a journal of a young man of massachusetts late a surgeon on board an american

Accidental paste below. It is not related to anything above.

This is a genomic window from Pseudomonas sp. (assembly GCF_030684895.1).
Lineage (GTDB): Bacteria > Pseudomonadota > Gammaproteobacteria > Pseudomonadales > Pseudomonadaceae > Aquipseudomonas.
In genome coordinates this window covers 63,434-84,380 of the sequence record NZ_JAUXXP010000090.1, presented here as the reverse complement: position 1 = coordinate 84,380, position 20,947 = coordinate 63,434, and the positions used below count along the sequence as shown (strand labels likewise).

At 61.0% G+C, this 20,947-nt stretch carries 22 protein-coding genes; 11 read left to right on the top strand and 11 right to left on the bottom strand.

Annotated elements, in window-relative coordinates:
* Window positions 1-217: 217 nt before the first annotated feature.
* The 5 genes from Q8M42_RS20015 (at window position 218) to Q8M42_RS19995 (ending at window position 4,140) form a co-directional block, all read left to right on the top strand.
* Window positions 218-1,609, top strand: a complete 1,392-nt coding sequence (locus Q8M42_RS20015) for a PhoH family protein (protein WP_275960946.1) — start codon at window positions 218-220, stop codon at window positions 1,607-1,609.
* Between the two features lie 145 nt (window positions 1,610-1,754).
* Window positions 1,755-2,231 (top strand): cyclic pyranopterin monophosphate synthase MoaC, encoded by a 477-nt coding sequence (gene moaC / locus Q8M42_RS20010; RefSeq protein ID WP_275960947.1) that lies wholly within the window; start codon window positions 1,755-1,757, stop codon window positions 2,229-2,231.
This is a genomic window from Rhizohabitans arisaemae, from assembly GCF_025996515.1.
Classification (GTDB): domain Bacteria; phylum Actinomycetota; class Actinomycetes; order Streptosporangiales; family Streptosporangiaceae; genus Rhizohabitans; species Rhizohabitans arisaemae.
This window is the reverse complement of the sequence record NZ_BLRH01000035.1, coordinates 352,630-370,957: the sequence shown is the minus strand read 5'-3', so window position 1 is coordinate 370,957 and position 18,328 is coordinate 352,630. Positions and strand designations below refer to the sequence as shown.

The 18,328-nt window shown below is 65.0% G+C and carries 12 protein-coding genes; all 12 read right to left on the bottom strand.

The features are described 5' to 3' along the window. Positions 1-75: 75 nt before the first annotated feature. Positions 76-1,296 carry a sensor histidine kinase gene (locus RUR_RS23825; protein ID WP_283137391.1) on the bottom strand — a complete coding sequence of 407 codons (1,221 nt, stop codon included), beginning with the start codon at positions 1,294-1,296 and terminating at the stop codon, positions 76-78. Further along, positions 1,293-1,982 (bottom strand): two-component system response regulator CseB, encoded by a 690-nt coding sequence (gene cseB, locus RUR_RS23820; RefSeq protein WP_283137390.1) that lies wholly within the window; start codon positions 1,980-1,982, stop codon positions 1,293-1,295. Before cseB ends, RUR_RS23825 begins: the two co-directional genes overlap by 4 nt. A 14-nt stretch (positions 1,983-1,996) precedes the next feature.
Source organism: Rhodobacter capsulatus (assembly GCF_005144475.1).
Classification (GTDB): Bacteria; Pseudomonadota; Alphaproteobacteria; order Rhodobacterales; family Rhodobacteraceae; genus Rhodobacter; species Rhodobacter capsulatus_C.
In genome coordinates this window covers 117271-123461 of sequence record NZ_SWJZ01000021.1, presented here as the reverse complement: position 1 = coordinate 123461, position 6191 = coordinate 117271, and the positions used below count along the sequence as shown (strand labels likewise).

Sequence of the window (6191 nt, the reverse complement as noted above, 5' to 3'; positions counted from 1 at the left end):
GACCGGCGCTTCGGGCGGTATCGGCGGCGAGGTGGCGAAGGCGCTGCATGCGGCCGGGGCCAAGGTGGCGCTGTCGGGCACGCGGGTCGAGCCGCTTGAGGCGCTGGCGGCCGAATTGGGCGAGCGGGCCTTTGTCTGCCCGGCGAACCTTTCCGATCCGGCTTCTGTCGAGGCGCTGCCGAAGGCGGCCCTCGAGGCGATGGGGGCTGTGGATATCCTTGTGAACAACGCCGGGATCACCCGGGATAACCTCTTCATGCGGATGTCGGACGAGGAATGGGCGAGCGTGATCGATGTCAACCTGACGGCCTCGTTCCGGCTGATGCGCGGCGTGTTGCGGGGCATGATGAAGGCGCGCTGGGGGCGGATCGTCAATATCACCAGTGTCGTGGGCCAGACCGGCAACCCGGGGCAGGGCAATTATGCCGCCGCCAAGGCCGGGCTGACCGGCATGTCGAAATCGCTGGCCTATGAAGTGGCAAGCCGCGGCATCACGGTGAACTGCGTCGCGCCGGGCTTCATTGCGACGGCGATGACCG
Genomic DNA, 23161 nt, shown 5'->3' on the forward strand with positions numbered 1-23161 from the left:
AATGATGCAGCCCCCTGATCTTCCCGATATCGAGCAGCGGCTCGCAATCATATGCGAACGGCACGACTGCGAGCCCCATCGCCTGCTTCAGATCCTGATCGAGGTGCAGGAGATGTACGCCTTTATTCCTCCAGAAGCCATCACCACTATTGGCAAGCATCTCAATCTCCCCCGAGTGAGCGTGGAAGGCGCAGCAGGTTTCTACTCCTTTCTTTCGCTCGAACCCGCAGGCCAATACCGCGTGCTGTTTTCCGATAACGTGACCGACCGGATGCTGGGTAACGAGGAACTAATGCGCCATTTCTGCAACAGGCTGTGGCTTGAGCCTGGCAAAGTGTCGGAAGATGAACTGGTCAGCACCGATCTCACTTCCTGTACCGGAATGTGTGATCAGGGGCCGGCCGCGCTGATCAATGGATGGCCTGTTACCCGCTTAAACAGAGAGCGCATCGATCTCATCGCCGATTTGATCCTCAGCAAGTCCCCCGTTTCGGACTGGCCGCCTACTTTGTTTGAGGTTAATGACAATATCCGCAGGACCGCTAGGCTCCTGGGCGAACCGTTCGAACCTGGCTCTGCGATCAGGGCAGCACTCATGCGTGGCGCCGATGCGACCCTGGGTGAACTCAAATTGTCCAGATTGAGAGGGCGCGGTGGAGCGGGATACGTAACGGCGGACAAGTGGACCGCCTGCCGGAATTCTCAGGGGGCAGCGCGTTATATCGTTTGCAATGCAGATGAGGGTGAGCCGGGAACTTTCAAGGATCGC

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Formatted for the Kindle. Linked footnotes.Excerpt from beginning of book:A JOURNAL OF A YOUNG MAN OF MASSACHUSETTSIn December 1812, I found a schooner fitting out of Salem as a privateer. She had only four carriage guns and ninety men. By the fifth of January, 1813, she was ready to sail and only wanted some young man to go as assistant surgeon of her. The offer was made to me, when without much reflection or consultation of friends, I stepped on board her in that capacity, with no other ideas than that of a pleasant cruise and making a fortune. With this in view we steered for the coast of Brazil, which we reached about the first of February.Our first land-fall was not the most judicious, for we made the coast in the night, and in the morning found ourselves surrounded with breakers. Fortunately for us a Portuguese schooner was outside of us, and we hoisted out our boat and went on board her and received from her commander and officers directions for clearing ourselves from these dangerous breakers. We were then about sixty miles below Cape St. Roque. The captain of the Portuguese vessel kindly informed us where to get water, in a bay then before us. We had English colours flying, and all this time passed for a British vessel.In a few hours we cast anchor in the bay, when our Captain went on shore and when he had discovered the watering place he returned on board, and sent his water casks to be filled; but the inhabitants collected around our men, and shewed, by their gestures and grimaces, a disposition to drive us away. It is probable that they only wanted to make us pay for the water; for it is the way of all the inhabitants of the sea shores every where to profit by the distresses of those who are cast upon them. But pretending not to understand them, we got what water was necessary.The next day a Portuguese ship of war came into the bay, on which we thought it prudent to haul off, as we thought it not so easy to impose on a public ship as on a private one, with our English colours and uniform. In beating up to Pernambuco, we spoke with vessels every day, but they were all Portuguese. When near to St. Salvadore, we were in great danger of being captured by a British frigate, which we mistook for a large merchantman, until she came within half musket shot of us; but, luckily for us, it died away calm, when we out with our oars, which seamen call sweeps, and in spite of their round and grape shot, we got clear of her without any serious injury. ...
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